Visitor Question

Brain damage from getting hit by a discus during athletics practice…

Submitted By: Nephilian (Walvis Bay, Alabama)

I am a public school teacher and was injured at an athletics practice. I was coaching high school pupils in an athletics field event known as discus throwing. I was struck on the forehead by a discus thrown by a learner participating in the coaching session.

I was injured seriously: I suffered brain damage, concussion, whiplash injury in the neck, a fracture of the eye socket and an eye injury. I was left permanently disabled. I’m claiming my injury could have been prevented if the school had enclosed the discuss circle with safety nets.

  • Am I entitled to institute a claim against my employer?
  • Assuming I am entitled, please explain the claims that I can institute.

Thank you.

Disclaimer: Our response is not formal legal advice and does not create an attorney-client relationship. It is generic legal information based on the very limited information provided. Do not rely upon the information in our response, or anywhere else on this site, when deciding the proper course of a legal matter. Always get a personalized case review from a local attorney.


Dear Nephilian,

You were not injured by the school, school employees, or as a result of a dangerous condition on school property. Instead, you were unintentionally injured by a third party – a student. However, inasmuch as you were out on the field performing your normal and customary work duties, you should be fully entitled to all applicable Alabama workers compensation benefits.

Those benefits include required medical treatment, out-of-pocket expenses (for medications, nursing care, costs of travel to treatment etc.), and part of your lost wages. Pain and suffering compensation is not permitted under Alabama’s workers comp statutes.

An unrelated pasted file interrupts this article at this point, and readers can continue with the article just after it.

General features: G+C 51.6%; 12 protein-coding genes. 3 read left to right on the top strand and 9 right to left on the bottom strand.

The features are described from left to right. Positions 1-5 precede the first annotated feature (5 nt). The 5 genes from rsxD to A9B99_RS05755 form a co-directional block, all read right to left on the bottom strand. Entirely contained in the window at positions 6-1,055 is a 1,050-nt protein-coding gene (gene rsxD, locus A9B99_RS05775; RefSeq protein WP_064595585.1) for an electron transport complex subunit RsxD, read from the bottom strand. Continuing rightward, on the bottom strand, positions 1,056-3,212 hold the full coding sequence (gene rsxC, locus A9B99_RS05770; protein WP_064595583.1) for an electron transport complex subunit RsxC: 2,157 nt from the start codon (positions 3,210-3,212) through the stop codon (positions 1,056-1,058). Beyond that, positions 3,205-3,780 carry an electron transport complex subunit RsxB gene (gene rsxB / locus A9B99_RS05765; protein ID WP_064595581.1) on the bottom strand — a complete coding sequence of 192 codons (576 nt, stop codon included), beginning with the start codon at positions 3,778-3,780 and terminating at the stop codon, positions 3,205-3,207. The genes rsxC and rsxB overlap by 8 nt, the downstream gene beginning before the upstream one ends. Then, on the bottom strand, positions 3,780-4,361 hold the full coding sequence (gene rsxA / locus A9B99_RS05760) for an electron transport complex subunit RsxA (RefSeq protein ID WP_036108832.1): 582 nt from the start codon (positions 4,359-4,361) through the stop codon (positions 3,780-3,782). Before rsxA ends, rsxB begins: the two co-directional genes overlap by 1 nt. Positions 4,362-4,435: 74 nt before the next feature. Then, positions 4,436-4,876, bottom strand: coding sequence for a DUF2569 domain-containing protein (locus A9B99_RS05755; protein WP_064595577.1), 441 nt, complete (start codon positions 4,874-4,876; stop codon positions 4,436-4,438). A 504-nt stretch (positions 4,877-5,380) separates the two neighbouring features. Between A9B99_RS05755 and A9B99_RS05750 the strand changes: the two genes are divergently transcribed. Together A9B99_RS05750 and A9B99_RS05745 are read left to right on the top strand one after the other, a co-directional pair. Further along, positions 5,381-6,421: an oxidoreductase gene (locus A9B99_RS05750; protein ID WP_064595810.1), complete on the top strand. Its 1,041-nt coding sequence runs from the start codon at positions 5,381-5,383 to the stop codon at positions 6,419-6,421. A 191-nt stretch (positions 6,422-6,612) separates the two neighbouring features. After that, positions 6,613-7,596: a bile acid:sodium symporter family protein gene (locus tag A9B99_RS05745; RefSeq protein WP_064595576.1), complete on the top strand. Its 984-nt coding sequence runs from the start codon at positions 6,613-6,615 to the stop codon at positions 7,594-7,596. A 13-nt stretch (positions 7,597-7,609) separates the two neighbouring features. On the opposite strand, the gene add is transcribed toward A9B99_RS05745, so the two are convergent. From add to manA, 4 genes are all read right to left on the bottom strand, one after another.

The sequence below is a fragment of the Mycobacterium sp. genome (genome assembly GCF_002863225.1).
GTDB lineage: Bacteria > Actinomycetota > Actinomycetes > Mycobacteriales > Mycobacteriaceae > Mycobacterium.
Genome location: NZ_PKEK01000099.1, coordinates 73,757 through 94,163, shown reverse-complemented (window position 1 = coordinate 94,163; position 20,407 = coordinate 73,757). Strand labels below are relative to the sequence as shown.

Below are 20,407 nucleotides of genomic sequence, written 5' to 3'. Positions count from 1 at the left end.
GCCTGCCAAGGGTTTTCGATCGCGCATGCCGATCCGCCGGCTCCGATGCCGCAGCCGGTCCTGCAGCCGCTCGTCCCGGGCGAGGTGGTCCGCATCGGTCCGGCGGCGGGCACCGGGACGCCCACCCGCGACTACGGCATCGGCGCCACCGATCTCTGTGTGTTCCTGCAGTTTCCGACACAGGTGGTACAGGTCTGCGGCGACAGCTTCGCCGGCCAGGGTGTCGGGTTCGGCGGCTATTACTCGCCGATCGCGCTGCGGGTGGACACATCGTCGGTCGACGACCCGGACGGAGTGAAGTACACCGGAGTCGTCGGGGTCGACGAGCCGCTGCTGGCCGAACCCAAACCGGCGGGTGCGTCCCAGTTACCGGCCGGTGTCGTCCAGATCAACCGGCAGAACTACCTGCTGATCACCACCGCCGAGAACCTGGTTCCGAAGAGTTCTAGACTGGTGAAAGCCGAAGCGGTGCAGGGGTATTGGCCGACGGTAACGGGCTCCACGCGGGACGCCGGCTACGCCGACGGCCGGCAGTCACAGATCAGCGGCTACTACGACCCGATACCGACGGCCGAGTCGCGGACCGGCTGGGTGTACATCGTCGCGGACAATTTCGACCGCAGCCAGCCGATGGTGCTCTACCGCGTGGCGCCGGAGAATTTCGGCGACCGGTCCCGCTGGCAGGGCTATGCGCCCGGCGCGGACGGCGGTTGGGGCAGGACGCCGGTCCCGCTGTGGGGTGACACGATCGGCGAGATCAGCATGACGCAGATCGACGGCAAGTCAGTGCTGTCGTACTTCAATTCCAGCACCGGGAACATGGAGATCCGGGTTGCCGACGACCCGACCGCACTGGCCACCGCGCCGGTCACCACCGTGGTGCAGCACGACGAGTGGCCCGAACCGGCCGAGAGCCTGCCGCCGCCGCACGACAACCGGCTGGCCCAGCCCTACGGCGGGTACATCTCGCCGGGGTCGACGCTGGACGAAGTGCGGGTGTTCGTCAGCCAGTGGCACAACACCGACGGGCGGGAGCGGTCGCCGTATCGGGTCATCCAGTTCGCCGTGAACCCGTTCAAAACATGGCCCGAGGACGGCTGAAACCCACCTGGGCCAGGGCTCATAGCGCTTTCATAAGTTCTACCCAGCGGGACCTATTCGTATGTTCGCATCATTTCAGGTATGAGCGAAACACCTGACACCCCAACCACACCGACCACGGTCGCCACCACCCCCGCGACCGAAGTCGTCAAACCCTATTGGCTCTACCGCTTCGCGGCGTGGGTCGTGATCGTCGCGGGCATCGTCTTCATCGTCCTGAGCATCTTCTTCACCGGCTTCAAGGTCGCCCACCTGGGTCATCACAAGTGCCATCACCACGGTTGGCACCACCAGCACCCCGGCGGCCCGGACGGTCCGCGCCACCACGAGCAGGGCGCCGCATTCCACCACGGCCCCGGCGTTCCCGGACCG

While the student caused your injuries, neither the student, nor the student’s parents are statutorily liable for your injuries or to pay any compensation to you. Alabama Statute Section 6-5-380 states in part:

“The parent or parents, guardian, or other person having care or control of any minor under the age of 18 years with whom the minor is living and who have custody of the minor shall be liable for the actual damages sustained, but not exceeding the sum of $1,000, plus the court costs of the action, to any person, firm, association, corporation and the State of Alabama and its political subdivision for all damages proximately caused by the injury to, or destruction of, any property, real, personal or mixed, by the intentional, willful, or malicious act or acts of the minor.” 

It is clear from your description that the student’s acts were not malicious, willful, or intentional. The State of Alabama’s Department of Labor Workers Compensation Division has published a “Basic Claim Handling Manual” explaining the process of filing a workers compensation claims, the formulas for the computation of disability benefits, death benefits, and access to Vocational Training.

Because of the serious nature of your injuries, you would be best served by seeking the advice and counsel of an experienced workers compensation attorney. Most workers comp attorneys do not charge prospective clients for initial office consultations.

Gather copies of your medical records, and make appointments with several workers compensation attorneys in your area. After visiting with them you will have a clearer picture of the substance of your claim, the type of benefits you are entitled to, and the time it will take for you to start receiving your benefits.

Learn more here: Permanent Partial Disability Claims

The above is general information. Laws change frequently, and across jurisdictions. You should get a personalized case evaluation from a licensed attorney.

Find a local attorney to give you a free case review here, or call 888-972-0892.

We wish you the best with your claim,


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